// We are only proxying HTTP traffic, but could just as easily
// proxy HTTPS or FTP traffic.
OpenQA.Selenium.Proxy proxy = new OpenQA.Selenium.Proxy();
proxy.HttpProxy = string.Format("{0}", proxyPort);

// You can uncomment any of the lines below to verify that the
// retrieval of HTTP status codes works properly for each browser.
IWebDriver driver = WebDriverFactory.CreateWebDriverWithProxy(BrowserKind.IE, proxy);
//IWebDriver driver = WebDriverFactory.CreateWebDriverWithProxy(BrowserKind.Firefox, proxy);
//IWebDriver driver = WebDriverFactory.CreateWebDriverWithProxy(BrowserKind.Chrome, proxy);
//IWebDriver driver = WebDriverFactory.CreateWebDriverWithProxy(BrowserKind.PhantomJS, proxy);



Console.WriteLine("Complete! Press <Enter> to exit.");

We’re pretty much done with our final solution, except for one final tweak. Let’s revisit our NavigateTo and ClickNavigate methods from Part 2 which actually retrieve the HTTP status code. Take a look at the signatures of each of those methods:

public static int NavigateTo(IWebDriver driver, string targetUrl)
public static int ClickNavigate(IWebElement element)

One of the super-groovy things about the .NET Framework since version 3.0 is the introduction of extension methods. These allow you to extend a type with methods of your own design, allowing you to write code as if that type had that method to begin with. Our two methods are tailor-made to be used as extension methods. Simply changing the signature to the following will make that work. I’d also recommend moving those methods to a new static class named something like ExtensionMethods for clarity, but that’s up to you.

public static int NavigateTo(this IWebDriver driver, string targetUrl)
public static int ClickNavigate(this IWebElement element)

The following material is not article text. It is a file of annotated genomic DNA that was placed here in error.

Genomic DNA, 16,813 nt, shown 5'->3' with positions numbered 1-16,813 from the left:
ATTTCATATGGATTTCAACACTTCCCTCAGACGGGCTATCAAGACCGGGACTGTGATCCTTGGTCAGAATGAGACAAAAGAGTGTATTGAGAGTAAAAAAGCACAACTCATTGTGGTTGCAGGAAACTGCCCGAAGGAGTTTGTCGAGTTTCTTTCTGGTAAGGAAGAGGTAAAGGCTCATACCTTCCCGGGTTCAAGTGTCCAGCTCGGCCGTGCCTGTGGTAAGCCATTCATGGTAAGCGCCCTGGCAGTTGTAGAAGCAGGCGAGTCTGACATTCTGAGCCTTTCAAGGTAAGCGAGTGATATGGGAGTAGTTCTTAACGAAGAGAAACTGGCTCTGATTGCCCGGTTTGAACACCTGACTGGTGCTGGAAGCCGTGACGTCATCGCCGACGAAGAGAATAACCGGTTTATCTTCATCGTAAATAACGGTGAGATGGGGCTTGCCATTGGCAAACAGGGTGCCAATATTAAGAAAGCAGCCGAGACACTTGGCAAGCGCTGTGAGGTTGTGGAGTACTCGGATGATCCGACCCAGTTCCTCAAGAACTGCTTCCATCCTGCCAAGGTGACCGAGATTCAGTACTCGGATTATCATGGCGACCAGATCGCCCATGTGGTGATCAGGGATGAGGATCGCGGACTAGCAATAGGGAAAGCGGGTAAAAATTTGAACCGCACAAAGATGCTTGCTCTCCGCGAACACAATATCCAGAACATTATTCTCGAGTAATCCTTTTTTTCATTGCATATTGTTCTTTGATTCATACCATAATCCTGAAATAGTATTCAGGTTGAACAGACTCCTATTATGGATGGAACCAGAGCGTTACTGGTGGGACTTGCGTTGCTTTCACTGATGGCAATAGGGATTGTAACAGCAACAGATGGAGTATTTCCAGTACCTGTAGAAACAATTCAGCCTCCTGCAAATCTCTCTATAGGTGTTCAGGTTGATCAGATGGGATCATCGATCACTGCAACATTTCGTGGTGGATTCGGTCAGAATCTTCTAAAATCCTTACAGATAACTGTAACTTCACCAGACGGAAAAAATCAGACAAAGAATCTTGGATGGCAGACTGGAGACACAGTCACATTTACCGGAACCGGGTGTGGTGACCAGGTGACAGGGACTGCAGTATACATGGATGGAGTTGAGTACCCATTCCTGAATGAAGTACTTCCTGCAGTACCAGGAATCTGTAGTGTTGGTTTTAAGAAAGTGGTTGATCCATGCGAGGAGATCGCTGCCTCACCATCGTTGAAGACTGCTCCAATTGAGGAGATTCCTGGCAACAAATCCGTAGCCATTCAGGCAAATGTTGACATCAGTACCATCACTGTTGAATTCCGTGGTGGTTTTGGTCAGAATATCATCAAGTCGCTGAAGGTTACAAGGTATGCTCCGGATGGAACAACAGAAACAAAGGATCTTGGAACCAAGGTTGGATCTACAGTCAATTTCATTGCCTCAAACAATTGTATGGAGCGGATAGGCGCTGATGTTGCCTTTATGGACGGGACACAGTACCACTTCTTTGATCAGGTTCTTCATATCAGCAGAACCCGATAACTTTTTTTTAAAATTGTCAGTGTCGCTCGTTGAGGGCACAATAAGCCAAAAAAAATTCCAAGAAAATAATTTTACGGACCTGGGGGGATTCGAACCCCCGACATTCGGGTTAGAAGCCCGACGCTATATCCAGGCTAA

That means that the final version of our TestStatusCodes method looks like this:

private static void TestStatusCodes(IWebDriver driver)
// Using Mozilla's main page, because it demonstrates some of
// the potential problems with HTTP status code retrieval, and
// why there is not a one-size-fits-all approach to it.
string url = "";

// Note that the standard IWebDriver interface doesn't have
// a NavigateTo() method that takes a URL and returns a status
// code. However, thanks to the magic of extension methods,
// we can make it look like it does, and call it directly off
// the driver object.
int responseCode = driver.NavigateTo(url);
Console.WriteLine("Navigation to {0} returned response code {1}",
url, responseCode);

string elementId = "firefox-promo-link";

// We're using the same extension method magic here to add in
// a ClickNavigate() method which looks like it's directly
// implemented by IWebElement, even though it really isn't.
IWebElement element = driver.FindElement(By.Id(elementId));
responseCode = element.ClickNavigate();
Console.WriteLine("Element click returned response code {0}",

// Demonstrates navigating to a 404 page.
url = "";
responseCode = driver.NavigateTo(url);
Console.WriteLine("Navigation to {0} returned response code {1}",
url, responseCode);

We’d also probably want to revisit our timeout code in those methods, probably by providing additional overloads that would make it configurable. I’ve done that in my local version, and it seems to work pretty well. If you want to see all of this code in a single place, you can take a look at the GitHub repository for this and other example projects on using a proxy.

The argument of the WebDriver project committers regarding HTTP status codes is that a method to retrieve them is out of scope for the API. Furthermore, the explanation has been that the proper approach, one that will work for all browsers, without introducing a suboptimal feature to the WebDriver API, is to use a proxy to capture the HTTP traffic and analyze it yourself. The response to that argument has often been that’s too hard to do, and it’s stupid to use a screwdriver to put in a screw, when one has a hammer that will work just as well. Hopefully, with this series of blog posts, I’ve shown that it’s pretty easy to work out the use of a proxy to get the information you want. My example is in the .NET bindings, but Java, Ruby, and Python examples would look similar, when using a software-based proxy written in those languages.